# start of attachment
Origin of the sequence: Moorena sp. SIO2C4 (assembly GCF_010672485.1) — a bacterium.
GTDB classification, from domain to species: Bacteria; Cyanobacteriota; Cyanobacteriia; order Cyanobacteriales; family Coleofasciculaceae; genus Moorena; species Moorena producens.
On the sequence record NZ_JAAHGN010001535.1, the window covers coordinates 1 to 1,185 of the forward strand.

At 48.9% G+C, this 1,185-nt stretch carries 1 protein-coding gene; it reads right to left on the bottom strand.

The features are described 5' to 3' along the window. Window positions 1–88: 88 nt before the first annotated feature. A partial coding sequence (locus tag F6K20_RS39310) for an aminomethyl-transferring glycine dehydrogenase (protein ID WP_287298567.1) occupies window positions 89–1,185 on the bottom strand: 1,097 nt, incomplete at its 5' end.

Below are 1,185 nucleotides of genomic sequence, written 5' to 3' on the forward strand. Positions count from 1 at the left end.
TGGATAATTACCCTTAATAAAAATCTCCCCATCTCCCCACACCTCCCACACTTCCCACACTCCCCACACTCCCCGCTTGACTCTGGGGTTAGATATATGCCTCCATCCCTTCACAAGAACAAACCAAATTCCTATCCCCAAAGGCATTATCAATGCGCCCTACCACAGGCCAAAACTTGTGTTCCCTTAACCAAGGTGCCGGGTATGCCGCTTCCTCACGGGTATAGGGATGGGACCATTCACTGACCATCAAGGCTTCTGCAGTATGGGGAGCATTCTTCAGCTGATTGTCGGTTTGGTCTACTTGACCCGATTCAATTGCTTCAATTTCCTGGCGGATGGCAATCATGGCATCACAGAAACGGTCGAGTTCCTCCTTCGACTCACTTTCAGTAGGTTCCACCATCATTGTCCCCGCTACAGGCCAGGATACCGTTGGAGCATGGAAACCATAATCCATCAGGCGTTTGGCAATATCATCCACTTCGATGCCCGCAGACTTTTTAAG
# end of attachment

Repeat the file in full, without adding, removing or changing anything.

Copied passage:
Origin of the sequence: Moorena sp. SIO2C4 (assembly GCF_010672485.1) — a bacterium.
GTDB classification, from domain to species: Bacteria; Cyanobacteriota; Cyanobacteriia; order Cyanobacteriales; family Coleofasciculaceae; genus Moorena; species Moorena producens.
On the sequence record NZ_JAAHGN010001535.1, the window covers coordinates 1 to 1,185 of the forward strand.

At 48.9% G+C, this 1,185-nt stretch carries 1 protein-coding gene; it reads right to left on the bottom strand.

The features are described 5' to 3' along the window. Window positions 1–88: 88 nt before the first annotated feature. A partial coding sequence (locus tag F6K20_RS39310) for an aminomethyl-transferring glycine dehydrogenase (protein ID WP_287298567.1) occupies window positions 89–1,185 on the bottom strand: 1,097 nt, incomplete at its 5' end.

Below are 1,185 nucleotides of genomic sequence, written 5' to 3' on the forward strand. Positions count from 1 at the left end.
TGGATAATTACCCTTAATAAAAATCTCCCCATCTCCCCACACCTCCCACACTTCCCACACTCCCCACACTCCCCGCTTGACTCTGGGGTTAGATATATGCCTCCATCCCTTCACAAGAACAAACCAAATTCCTATCCCCAAAGGCATTATCAATGCGCCCTACCACAGGCCAAAACTTGTGTTCCCTTAACCAAGGTGCCGGGTATGCCGCTTCCTCACGGGTATAGGGATGGGACCATTCACTGACCATCAAGGCTTCTGCAGTATGGGGAGCATTCTTCAGCTGATTGTCGGTTTGGTCTACTTGACCCGATTCAATTGCTTCAATTTCCTGGCGGATGGCAATCATGGCATCACAGAAACGGTCGAGTTCCTCCTTCGACTCACTTTCAGTAGGTTCCACCATCATTGTCCCCGCTACAGGCCAGGATACCGTTGGAGCATGGAAACCATAATCCATCAGGCGTTTGGCAATATCATCCACTTCGATGCCCGCAGACTTTTTAAG